The mikva, or Jewish ritual bath, is supposed to be a place of utmost sanctity. It is where women go to observe the laws of “family purity,” immersing themselves after a period of separation from their husbands. It is where converts must go to mark their new Jewish identity. It is a place, according to the Boston-based mikva Mayyim Hayyim, where Jews go “to celebrate moments of joy, to heal after times of sorrow or illness, or to commemorate transitions and changes.”
But in the wake of allegations that a Washington, DC, rabbi installed tiny cameras to spy on women using his synagogue’s ritual bath, mikva administrators here and around the country are addressing security issues and/or reassuring women regarding their security.
“After the news broke, some women in the community were understandably shaken, and we wanted to allay their concerns about our own mikveh as quickly as we could,” wrote Pnina Popack, president, and Cheryl Munk, women’s treasurer, of the Essex County Ritualarium in West Orange, in a note to NJJN.
“We took a very proactive approach in West Orange and immediately took steps to ensure the safety of our women and our mikveh,” the e-mail continued.
These steps, decided upon jointly by the rabbinic advisory staff of the mikva and Munk and Popack, included engaging a security firm to sweep the facility to make sure that there was nothing to compromise women’s feelings of security.
In addition, they not only had the locks changed but are also now using locks whose keys cannot be copied without proper identification. A letter to the community from the mikva supervisors states that they are now reassessing who will have access to the keys.
“We will continue to assess on an ongoing basis if any other necessary security measures need be taken. As always, our primary concern is that women feel safe and secure when using the mikveh,” wrote Munk and Popack.
Other area mikvaot, including Mikvah Chana in Livingston, Mikveh Mei Menachem in Rockaway, Mathilda Goldflies Mikvah in Elizabeth, and Mikvah Yisroel of Springfield, did not respond when NJJN reached out to them for comment.
Earlier this month, Rabbi Barry Freundel, a prominent Orthodox leader and rabbi at Washington’s Kesher Israel synagogue, was arrested for allegedly installing a clock radio with a hidden camera in the mikva’s shower room. He is accused of having clandestinely filmed women showering and undressing before unconventional “practice dunks” and the monthly immersions that married Orthodox women perform following menstruation.
Freundel has been charged with six counts of misdemeanor voyeurism and suspended without pay from his job.
The allegations have not only shaken regular users of mikvaot, but those involved in overseeing or undergoing conversions. The Orthodox Rabbinical Council of America, which suspended Freundel’s membership following his Oct. 14 arrest, says it has appointed a committee to review its entire conversion system to determine if and where changes are needed to prevent rabbinic abuse.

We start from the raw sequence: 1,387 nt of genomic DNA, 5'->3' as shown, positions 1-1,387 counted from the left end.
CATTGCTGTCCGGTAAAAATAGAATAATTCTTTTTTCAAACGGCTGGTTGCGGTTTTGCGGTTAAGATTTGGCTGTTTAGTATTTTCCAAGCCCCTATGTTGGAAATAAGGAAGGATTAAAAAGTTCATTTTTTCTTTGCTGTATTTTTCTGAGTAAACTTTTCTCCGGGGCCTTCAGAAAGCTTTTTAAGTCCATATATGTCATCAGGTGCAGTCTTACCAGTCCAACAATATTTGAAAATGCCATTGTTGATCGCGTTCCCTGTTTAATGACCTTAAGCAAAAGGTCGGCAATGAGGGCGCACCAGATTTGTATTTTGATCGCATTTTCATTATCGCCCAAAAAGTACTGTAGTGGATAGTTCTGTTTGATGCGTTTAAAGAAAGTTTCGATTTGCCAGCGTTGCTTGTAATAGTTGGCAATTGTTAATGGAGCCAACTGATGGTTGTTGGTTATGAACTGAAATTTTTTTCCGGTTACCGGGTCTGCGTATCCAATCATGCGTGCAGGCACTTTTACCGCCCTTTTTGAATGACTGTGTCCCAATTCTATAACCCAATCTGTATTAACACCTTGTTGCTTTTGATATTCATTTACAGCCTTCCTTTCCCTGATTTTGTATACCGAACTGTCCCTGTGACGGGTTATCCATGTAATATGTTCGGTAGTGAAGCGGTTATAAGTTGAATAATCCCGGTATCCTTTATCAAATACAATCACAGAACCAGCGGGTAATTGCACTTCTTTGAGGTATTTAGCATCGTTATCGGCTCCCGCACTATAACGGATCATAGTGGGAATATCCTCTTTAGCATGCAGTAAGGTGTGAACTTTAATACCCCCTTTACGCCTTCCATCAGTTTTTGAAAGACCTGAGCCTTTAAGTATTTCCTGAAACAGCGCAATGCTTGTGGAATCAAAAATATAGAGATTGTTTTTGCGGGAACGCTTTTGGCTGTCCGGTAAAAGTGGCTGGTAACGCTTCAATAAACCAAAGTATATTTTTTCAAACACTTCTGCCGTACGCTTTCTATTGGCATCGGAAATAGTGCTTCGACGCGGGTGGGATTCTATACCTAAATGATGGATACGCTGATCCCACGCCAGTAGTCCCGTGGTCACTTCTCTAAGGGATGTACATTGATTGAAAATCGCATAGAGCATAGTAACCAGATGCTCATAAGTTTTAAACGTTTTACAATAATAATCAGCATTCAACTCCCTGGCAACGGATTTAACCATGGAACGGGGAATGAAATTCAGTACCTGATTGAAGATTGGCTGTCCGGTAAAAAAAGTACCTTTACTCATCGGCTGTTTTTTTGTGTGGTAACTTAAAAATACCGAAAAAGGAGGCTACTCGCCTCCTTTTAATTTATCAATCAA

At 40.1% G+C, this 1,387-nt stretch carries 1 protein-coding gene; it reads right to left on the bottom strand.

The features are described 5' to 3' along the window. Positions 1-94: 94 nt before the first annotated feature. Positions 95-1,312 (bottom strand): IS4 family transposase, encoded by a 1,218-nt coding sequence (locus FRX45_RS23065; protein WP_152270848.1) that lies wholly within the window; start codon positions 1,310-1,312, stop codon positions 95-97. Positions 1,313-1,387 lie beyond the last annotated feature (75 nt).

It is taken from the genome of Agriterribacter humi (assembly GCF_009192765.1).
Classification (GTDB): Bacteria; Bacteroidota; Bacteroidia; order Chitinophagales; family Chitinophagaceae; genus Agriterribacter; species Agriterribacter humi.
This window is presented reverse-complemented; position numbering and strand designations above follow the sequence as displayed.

Meanwhile, the head of an Orthodox yeshiva for women is arguing that male rabbis need not be present for a female convert’s ritual immersion.
In Orthodox conversions of women, the male judges are poolside at the mikva, and the woman enters wearing a loose-fitting robe. When she’s ready to disrobe, the judges turn away and a “mikva lady” witnesses the actual immersion. In a Reform conversion, the judges may stay in an anteroom while a mikva attendant witnesses the immersion.
Rabbi Jeffrey Fox, the rosh yeshiva of Yeshivat Maharat in New York, is preparing a teshuva, or Jewish legal opinion, saying that Jewish law does not require a male rabbi to be in the room of the ritual bath to witness the immersion of a female convert. Fox expects to publish the teshuva within the next week through Yeshivat Maharat, which focuses on training and ordaining women as Orthodox clergy.
Fox said that he and others at Yeshivat Maharat would also push to give highly trained women a greater role in preparing and shepherding women through the conversion process rather than leaving such preparation as the sole province of male rabbis.
“A power hierarchy exists,” Fox told JTA. “Our goal is to shift that hierarchy.”
Mayyim Chayyim, whose founders include Anita Diamant, author of The Red Tent, is in part an attempt to create a mikva that is not controlled by a single rabbi or congregation. A nonprofit, it has a board of directors, a supervising rabbi, a multidenominational clergy advisory committee, and 160 volunteer “Mikveh Guides” who are trained to facilitate immersions. Men and women are encouraged to take part in its management.
Putting “diffuse leadership into the hands of many, including women, is what will ultimately allow power and ownership to live where it should: in the hands of the individuals using the mikveh themselves,” wrote Carrie Bermant, its executive director, in a recent blog for the Times of Israel.
NJJN also contacted a handful of local clergy, whose responses to the allegations against Freundel are summed up succinctly by Cantor Matt Axelrod of Congregation Beth Israel in Scotch Plains. “To me it seems like an isolated, one-time occurrence — certainly a disturbing incident — but nothing that I think should enter into anyone’s decision to enter a mikva,” he said.
This article includes reporting from JTA.